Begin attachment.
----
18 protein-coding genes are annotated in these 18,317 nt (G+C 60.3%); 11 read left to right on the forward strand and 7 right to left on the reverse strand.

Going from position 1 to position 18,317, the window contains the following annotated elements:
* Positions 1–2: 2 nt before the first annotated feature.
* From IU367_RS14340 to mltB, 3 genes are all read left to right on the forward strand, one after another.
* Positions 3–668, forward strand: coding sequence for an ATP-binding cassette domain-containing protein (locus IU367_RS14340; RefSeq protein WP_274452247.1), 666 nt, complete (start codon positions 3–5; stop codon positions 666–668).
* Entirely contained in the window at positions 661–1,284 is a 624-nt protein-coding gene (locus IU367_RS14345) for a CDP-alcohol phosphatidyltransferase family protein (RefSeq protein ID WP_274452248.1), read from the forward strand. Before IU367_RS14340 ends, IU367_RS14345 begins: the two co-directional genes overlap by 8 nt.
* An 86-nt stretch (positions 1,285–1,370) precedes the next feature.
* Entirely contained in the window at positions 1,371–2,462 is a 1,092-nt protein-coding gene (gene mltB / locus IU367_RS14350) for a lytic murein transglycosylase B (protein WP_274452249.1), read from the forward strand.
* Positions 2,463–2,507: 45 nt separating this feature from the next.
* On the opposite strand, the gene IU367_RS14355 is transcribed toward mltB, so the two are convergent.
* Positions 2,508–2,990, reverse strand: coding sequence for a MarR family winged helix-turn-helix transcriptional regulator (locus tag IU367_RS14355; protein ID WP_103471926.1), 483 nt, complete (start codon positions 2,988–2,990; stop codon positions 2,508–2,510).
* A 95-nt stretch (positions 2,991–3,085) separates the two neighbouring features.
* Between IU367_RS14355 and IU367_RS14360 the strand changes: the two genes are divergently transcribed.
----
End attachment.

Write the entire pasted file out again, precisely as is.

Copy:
18 protein-coding genes are annotated in these 18,317 nt (G+C 60.3%); 11 read left to right on the forward strand and 7 right to left on the reverse strand.

Going from position 1 to position 18,317, the window contains the following annotated elements:
* Positions 1–2: 2 nt before the first annotated feature.
* From IU367_RS14340 to mltB, 3 genes are all read left to right on the forward strand, one after another.
* Positions 3–668, forward strand: coding sequence for an ATP-binding cassette domain-containing protein (locus IU367_RS14340; RefSeq protein WP_274452247.1), 666 nt, complete (start codon positions 3–5; stop codon positions 666–668).
* Entirely contained in the window at positions 661–1,284 is a 624-nt protein-coding gene (locus IU367_RS14345) for a CDP-alcohol phosphatidyltransferase family protein (RefSeq protein ID WP_274452248.1), read from the forward strand. Before IU367_RS14340 ends, IU367_RS14345 begins: the two co-directional genes overlap by 8 nt.
* An 86-nt stretch (positions 1,285–1,370) precedes the next feature.
* Entirely contained in the window at positions 1,371–2,462 is a 1,092-nt protein-coding gene (gene mltB / locus IU367_RS14350) for a lytic murein transglycosylase B (protein WP_274452249.1), read from the forward strand.
* Positions 2,463–2,507: 45 nt separating this feature from the next.
* On the opposite strand, the gene IU367_RS14355 is transcribed toward mltB, so the two are convergent.
* Positions 2,508–2,990, reverse strand: coding sequence for a MarR family winged helix-turn-helix transcriptional regulator (locus tag IU367_RS14355; protein ID WP_103471926.1), 483 nt, complete (start codon positions 2,988–2,990; stop codon positions 2,508–2,510).
* A 95-nt stretch (positions 2,991–3,085) separates the two neighbouring features.
* Between IU367_RS14355 and IU367_RS14360 the strand changes: the two genes are divergently transcribed.